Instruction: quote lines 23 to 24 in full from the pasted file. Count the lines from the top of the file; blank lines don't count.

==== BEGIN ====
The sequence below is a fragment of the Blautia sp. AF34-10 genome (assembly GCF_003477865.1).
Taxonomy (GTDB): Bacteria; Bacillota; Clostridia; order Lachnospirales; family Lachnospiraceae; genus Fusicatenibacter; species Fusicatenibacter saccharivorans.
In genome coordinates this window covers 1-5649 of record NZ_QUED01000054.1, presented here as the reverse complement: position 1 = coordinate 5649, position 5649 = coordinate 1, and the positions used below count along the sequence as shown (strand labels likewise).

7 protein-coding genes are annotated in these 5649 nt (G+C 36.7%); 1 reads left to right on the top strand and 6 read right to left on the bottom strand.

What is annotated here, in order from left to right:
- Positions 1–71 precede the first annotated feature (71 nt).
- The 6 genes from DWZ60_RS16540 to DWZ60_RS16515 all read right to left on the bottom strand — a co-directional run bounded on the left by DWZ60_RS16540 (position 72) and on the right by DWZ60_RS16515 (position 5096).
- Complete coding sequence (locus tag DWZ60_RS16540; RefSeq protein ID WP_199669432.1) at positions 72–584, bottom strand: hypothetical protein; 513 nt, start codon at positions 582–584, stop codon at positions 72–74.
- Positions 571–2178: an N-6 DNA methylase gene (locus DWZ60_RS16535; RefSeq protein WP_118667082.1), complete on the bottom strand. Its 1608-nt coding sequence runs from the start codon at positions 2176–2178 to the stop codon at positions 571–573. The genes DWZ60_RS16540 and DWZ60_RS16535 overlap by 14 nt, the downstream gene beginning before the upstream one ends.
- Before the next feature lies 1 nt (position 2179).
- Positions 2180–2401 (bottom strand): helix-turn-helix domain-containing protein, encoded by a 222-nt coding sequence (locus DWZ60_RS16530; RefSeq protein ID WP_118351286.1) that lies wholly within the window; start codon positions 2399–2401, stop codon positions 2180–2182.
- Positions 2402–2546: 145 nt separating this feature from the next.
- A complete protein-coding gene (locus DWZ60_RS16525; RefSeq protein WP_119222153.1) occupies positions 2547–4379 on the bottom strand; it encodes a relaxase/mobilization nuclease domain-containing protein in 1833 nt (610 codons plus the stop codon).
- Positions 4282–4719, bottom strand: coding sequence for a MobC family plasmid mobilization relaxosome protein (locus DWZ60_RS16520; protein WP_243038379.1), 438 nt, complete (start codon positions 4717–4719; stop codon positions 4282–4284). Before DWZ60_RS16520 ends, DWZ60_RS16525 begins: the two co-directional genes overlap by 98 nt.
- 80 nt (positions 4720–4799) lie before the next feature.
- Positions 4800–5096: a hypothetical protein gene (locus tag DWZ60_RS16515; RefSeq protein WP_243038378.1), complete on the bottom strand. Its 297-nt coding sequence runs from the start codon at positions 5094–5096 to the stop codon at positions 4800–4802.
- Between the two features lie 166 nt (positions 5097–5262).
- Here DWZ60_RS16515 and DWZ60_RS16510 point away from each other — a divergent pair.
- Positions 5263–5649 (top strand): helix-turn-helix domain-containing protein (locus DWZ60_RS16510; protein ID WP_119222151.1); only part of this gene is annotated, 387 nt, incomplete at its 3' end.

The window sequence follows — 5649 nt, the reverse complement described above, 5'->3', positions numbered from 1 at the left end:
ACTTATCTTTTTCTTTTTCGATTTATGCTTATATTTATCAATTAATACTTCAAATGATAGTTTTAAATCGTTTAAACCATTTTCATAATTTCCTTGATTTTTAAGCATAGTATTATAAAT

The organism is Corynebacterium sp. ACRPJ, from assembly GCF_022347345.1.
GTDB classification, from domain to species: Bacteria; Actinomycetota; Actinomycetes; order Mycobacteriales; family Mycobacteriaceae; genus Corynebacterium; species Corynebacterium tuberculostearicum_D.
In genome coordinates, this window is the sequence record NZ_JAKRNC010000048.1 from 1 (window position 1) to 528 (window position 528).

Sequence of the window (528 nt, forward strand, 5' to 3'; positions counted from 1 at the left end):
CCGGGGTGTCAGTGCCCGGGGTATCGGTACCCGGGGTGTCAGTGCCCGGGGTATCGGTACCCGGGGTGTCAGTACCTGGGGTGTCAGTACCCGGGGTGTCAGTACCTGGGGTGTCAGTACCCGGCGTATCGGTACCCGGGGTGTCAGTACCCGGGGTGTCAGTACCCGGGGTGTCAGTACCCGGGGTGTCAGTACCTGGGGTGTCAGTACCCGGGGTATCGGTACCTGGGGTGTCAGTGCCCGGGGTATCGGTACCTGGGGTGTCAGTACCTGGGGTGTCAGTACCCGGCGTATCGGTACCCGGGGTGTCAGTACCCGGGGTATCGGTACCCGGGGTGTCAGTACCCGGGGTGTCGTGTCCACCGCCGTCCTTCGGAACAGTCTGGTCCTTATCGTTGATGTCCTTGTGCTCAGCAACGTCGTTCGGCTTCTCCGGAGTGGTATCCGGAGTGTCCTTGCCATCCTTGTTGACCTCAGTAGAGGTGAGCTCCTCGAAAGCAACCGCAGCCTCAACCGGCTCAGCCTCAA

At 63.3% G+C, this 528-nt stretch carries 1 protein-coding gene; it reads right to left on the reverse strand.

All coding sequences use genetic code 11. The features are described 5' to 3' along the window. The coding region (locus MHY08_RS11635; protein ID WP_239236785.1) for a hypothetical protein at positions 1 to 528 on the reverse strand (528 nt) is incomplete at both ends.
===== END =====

GTDB classification, from domain to species: Bacteria; Actinomycetota; Actinomycetes; order Mycobacteriales; family Mycobacteriaceae; genus Corynebacterium; species Corynebacterium tuberculostearicum_D.
In genome coordinates, this window is the sequence record NZ_JAKRNC010000048.1 from 1 (window position 1) to 528 (window position 528).